Game over for NRL teams who lose backs while trailing

Scott Bailey |

The Broncos were unable to recover from a first-half injury to No.1 Reece Walsh against Penrith.
The Broncos were unable to recover from a first-half injury to No.1 Reece Walsh against Penrith.

Early injuries to backs have become a death knell for NRL teams, with data showing less than 30 per cent of sides are able to win after losing a fullback or man out wide in the first half.

An AAP analysis shows teams lost wingers, centres or fullbacks to injury before or at halftime in 22 of the first 80 games of this season.

In only six of those contests has the more impacted team been able to win, leaving the rate of victories after losing backs in the first half at just 27 per cent.

Crucially, the game is as good as over for any team who loses a back while behind on the scoreboard in the first half.

No team has come from behind to win after having to replace a player before or at halftime.

The chief issue remains a lack of utilities or forwards able to defend out wide, with attacking teams able to target men out of position and points coming at an increased rate.

Concussion rules have also exacerbated the issue, with players sometimes ruled out as early as the first hit up of a match.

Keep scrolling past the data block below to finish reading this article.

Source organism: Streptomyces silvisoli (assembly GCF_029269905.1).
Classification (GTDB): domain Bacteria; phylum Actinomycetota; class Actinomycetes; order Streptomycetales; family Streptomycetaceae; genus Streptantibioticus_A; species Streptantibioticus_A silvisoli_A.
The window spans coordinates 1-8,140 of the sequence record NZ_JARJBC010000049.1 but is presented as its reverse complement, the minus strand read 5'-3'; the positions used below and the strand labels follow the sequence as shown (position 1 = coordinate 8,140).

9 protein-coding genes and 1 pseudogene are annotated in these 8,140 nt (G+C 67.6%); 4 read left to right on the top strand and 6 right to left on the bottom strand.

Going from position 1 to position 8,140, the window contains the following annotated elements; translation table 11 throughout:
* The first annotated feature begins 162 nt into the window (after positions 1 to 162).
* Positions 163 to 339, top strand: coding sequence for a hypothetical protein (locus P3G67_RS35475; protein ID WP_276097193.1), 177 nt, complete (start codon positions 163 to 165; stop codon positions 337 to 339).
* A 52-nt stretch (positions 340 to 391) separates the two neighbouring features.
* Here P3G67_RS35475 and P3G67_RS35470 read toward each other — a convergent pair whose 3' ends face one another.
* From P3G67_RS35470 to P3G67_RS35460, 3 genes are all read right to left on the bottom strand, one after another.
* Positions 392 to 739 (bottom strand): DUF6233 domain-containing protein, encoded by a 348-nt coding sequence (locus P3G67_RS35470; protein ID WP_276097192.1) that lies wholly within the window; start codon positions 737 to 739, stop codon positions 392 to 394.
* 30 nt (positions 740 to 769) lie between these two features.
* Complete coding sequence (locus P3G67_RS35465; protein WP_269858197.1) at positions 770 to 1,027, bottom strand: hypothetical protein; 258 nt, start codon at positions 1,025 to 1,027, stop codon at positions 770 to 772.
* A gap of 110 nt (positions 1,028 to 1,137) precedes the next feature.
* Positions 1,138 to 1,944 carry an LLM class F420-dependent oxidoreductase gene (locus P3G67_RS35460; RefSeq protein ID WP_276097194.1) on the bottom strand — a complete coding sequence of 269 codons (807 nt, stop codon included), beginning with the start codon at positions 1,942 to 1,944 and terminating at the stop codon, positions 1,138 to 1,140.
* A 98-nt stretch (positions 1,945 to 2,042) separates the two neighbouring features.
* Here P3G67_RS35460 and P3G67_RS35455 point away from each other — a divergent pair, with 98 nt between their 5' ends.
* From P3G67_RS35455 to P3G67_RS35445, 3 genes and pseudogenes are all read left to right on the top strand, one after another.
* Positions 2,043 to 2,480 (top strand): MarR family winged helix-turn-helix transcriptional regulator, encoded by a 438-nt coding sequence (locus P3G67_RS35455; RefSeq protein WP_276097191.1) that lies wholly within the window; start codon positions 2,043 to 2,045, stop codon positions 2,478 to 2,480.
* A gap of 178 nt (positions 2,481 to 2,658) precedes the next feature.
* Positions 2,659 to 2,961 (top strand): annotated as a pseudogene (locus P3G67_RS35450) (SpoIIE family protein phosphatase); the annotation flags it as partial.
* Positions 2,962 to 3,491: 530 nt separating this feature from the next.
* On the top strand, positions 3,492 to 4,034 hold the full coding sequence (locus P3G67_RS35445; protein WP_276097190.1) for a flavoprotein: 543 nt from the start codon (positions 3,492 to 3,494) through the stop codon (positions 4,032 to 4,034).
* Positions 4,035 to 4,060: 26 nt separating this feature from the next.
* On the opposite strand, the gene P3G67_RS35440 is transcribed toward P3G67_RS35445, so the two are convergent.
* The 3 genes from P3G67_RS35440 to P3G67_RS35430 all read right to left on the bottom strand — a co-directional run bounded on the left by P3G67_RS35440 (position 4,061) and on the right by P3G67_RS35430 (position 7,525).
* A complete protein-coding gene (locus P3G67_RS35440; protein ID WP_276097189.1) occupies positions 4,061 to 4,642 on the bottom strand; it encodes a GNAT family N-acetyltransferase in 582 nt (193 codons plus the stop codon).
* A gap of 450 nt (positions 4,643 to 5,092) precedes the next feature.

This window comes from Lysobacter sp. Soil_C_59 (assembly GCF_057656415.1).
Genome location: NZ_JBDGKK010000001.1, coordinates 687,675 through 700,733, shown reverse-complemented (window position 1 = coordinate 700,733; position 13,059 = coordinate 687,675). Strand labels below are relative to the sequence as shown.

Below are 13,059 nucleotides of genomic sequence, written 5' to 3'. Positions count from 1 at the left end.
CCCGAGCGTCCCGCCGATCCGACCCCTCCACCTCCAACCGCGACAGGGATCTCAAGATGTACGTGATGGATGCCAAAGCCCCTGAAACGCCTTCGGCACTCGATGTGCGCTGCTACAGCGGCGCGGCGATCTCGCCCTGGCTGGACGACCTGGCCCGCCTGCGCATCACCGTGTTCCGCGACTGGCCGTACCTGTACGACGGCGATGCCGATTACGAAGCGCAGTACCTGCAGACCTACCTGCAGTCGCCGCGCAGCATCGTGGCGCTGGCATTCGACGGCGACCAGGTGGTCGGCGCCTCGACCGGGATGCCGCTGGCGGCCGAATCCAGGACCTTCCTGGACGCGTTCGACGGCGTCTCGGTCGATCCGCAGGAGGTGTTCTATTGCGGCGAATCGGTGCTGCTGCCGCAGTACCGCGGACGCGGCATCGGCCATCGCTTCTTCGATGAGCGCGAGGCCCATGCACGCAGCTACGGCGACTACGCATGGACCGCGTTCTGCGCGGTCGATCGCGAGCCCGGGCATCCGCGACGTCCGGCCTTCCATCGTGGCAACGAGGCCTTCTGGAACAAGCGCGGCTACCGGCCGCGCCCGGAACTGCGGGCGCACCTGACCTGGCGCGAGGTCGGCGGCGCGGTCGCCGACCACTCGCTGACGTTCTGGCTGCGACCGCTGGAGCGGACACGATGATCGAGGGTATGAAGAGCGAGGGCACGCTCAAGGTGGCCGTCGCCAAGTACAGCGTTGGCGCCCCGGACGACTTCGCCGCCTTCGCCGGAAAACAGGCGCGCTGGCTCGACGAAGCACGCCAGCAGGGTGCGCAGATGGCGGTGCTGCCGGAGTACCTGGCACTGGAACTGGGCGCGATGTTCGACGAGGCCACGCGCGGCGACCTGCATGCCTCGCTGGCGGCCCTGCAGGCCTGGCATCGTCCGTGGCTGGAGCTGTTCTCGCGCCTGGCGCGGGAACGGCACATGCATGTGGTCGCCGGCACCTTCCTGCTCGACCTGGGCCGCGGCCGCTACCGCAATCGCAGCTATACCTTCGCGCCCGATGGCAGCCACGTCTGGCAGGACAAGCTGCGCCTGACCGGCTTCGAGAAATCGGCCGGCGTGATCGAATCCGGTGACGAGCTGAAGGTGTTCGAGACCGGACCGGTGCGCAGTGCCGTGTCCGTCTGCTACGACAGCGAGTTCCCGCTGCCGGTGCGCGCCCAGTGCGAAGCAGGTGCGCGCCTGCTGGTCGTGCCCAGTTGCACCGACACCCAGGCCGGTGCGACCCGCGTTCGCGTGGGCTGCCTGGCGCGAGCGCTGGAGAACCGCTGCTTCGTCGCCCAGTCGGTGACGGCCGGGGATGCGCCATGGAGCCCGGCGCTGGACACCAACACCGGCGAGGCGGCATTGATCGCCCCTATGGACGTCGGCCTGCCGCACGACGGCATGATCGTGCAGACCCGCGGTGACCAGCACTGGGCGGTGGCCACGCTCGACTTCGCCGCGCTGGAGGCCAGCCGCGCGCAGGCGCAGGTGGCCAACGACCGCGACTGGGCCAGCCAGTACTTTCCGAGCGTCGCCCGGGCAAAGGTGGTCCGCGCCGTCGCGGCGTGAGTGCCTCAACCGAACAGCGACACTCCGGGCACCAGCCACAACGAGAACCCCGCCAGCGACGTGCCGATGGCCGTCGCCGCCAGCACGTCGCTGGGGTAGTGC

That was the case on Anzac Day, when St George Illawarra were beaten 60-18 by the Sydney Roosters after losing Moses Suli in the first few seconds of the match.

The issue has prompted some teams to consider playing outside backs on their bench, allowing for specialist centres or wingers to come in and defend out wide.

But Dragons coach Shane Flanagan warned such a move could create different problems.

“When I was at the Sharks, I used to carry an outside back on my bench all the time, because I had middles that could play big minutes,” Flanagan told AAP.

“But when you haven’t got middles that can play big minutes, if you leave them out there they can get injured whilst under fatigue.

“There’s a duty of care perspective as well. I’m not quite sure where we’ll end up.

“The game’s always changing and we’re always looking at how we can do things better.”

Other ideas floated include allowing the 18th man to be used for any game-ending injuries, or allowing coaches access to a six-man bench with the freedom to activate any four of those players.

Penrith have become the NRL’s specialists at picking teams apart when rivals have to replace a man outside.

They blew open Parramatta and Brisbane in back-to-back weeks earlier this year after Bailey Simonsson and Reece Walsh went down.

The Panthers also recorded wins over an injury-struck South Sydney and North Queensland, while being beaten by Manly with natural centre Ben Trbojevic filling in out wide.

“It’s a bit of a mismatch, especially when there’s a player there that hasn’t had experience there or played too much centre,” Panthers No.6 Jarome Luai said.

“It’s an obvious thing to attack that side.”

AAP